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Have reforms reconciled health rights litigation and priority setting in Costa Rica?

Voorhoeve, Alex and Luciano, Alessandro (2019) Have reforms reconciled health rights litigation and priority setting in Costa Rica? Health and Human Rights Journal, 21 (2). pp. 283-293. ISSN 2150-4113

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Abstract

The experience of Costa Rica highlights the potential for conflicts between the right to health and fair priority setting. For example, one study found that most favorable rulings by the Costa Rican constitutional court concerning claims for medications under the right to health were either for experimental treatments or for medicines that should have low priority based on health gain per unit of expenditure and severity of disease.32 In order to better align rulings with priority setting criteria, in 2014, the court initiated a reform in its assessment of claims for medicine. This paper assesses this reform's impact on the fairness of resource allocation. It finds three apparent effects: (1) a reduction in successful claims for experimental medication, which is beneficial; (2) an increase in the success rate of medication lawsuits, which is detrimental because most claims are for extremely cost-ineffective medications; and (3) a decline in the number of claims for medicine, which is beneficial because it forestalls such low-priority spending. This paper estimates that, taking all three effects into account, the reform has had a modest net positive impact on overall resource allocation. However, it also argues that there is a need for further reforms to lower the number of claims to low-priority medicines that are granted.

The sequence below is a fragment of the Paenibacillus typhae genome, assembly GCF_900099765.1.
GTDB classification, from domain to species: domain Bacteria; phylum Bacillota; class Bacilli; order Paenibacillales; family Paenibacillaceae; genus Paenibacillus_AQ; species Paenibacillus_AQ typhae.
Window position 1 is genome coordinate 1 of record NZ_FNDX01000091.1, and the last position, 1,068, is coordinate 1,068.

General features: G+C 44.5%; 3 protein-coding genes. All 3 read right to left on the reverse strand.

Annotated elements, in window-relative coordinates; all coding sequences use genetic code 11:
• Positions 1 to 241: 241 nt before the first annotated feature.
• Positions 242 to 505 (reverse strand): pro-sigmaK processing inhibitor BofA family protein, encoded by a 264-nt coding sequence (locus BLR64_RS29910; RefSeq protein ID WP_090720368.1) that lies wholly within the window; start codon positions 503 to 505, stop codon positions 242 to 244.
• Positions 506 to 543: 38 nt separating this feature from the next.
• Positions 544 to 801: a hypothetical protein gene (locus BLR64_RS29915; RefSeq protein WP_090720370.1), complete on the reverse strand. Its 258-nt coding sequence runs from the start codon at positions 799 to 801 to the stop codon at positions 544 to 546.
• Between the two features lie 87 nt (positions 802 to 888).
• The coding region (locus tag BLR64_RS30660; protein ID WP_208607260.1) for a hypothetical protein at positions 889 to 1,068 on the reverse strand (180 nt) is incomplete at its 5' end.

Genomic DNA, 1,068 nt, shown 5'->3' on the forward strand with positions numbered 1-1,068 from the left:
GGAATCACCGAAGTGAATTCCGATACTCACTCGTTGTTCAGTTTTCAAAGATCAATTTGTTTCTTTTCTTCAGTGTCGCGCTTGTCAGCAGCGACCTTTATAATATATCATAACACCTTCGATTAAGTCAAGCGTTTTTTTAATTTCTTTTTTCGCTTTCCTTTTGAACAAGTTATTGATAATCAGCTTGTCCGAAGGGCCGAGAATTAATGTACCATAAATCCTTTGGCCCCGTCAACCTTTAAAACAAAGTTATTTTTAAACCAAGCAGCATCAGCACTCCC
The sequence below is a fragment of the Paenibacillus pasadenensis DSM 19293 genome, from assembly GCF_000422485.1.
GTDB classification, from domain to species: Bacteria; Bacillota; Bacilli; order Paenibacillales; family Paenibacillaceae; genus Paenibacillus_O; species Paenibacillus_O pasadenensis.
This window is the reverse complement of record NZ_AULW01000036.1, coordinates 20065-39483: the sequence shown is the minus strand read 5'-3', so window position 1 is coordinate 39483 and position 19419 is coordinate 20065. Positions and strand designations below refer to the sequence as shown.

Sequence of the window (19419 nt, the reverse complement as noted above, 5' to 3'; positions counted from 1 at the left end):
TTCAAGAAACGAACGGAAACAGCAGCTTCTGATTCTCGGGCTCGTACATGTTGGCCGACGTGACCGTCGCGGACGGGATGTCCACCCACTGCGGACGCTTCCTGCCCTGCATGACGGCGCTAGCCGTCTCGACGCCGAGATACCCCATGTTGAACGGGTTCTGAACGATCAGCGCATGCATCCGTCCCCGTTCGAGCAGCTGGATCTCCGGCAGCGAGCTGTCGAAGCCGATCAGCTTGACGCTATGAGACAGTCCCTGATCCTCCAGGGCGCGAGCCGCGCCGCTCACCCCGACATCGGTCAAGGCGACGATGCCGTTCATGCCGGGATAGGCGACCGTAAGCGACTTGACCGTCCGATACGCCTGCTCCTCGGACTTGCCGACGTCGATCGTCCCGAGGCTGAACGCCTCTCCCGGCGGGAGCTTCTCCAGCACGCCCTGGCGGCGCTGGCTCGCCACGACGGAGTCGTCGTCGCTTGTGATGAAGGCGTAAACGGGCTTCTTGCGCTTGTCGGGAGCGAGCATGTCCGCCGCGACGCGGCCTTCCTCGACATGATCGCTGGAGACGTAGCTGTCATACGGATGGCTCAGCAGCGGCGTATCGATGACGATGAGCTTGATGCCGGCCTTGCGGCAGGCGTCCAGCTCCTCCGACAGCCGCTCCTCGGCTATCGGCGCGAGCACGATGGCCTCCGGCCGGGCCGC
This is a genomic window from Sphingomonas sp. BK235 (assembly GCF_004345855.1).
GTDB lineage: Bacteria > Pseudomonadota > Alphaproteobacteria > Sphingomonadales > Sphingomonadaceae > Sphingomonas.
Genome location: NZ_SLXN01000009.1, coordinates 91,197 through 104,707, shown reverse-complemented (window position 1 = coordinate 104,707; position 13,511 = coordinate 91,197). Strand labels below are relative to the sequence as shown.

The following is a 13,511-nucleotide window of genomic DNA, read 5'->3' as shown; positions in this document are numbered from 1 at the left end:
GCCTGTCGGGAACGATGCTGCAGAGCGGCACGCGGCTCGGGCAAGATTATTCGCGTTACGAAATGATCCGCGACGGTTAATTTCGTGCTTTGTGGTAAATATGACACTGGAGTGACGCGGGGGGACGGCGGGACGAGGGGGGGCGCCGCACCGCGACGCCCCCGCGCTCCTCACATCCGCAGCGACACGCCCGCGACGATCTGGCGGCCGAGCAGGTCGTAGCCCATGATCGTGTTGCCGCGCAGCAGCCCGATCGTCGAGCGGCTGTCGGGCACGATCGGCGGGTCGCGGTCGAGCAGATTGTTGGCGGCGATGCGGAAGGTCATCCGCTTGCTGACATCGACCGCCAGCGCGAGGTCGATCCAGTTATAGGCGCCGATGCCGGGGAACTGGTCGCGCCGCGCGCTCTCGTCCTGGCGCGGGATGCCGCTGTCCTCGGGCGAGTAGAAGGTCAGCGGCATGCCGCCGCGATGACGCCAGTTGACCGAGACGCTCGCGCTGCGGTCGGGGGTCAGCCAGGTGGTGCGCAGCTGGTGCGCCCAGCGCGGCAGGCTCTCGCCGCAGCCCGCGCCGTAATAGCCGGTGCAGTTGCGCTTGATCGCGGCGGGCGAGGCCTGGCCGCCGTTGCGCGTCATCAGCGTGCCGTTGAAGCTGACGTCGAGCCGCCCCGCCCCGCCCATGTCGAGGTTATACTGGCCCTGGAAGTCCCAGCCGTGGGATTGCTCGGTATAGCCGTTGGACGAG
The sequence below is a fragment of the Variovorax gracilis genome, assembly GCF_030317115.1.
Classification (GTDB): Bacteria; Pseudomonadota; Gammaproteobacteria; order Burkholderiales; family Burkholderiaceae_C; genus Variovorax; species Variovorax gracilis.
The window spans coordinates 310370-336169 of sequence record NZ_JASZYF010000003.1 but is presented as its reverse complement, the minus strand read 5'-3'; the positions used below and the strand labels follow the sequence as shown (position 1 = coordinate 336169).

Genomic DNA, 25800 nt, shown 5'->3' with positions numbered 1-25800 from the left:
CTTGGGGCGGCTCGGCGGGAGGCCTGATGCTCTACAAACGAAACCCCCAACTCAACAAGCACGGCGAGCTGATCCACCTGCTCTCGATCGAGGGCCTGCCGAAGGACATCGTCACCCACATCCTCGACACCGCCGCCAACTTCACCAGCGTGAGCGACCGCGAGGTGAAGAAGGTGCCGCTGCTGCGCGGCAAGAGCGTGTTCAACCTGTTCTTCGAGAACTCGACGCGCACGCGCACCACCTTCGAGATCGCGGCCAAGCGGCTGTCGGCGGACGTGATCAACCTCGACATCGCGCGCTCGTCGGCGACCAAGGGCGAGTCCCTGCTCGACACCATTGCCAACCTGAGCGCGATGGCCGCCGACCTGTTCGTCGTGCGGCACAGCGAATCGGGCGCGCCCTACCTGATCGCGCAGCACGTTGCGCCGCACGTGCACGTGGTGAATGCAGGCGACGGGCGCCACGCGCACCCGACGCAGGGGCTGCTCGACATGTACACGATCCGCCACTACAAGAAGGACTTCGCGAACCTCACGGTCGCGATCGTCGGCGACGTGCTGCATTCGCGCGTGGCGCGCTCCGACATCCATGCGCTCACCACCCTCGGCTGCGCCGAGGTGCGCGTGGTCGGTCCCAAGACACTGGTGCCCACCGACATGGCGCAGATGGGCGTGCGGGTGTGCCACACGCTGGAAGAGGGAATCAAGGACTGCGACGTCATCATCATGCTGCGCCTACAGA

Item Type: Article
Official URL: https://www.hhrjournal.org/
Additional Information: © 2019 The Authors
Divisions: Philosophy, Logic and Scientific Method
Subjects: R Medicine > RA Public aspects of medicine > RA0421 Public health. Hygiene. Preventive Medicine
Date Deposited: 23 Oct 2019 09:30
Last Modified: 22 Jan 2020 00:26
URI: http://eprints.lse.ac.uk/id/eprint/102181

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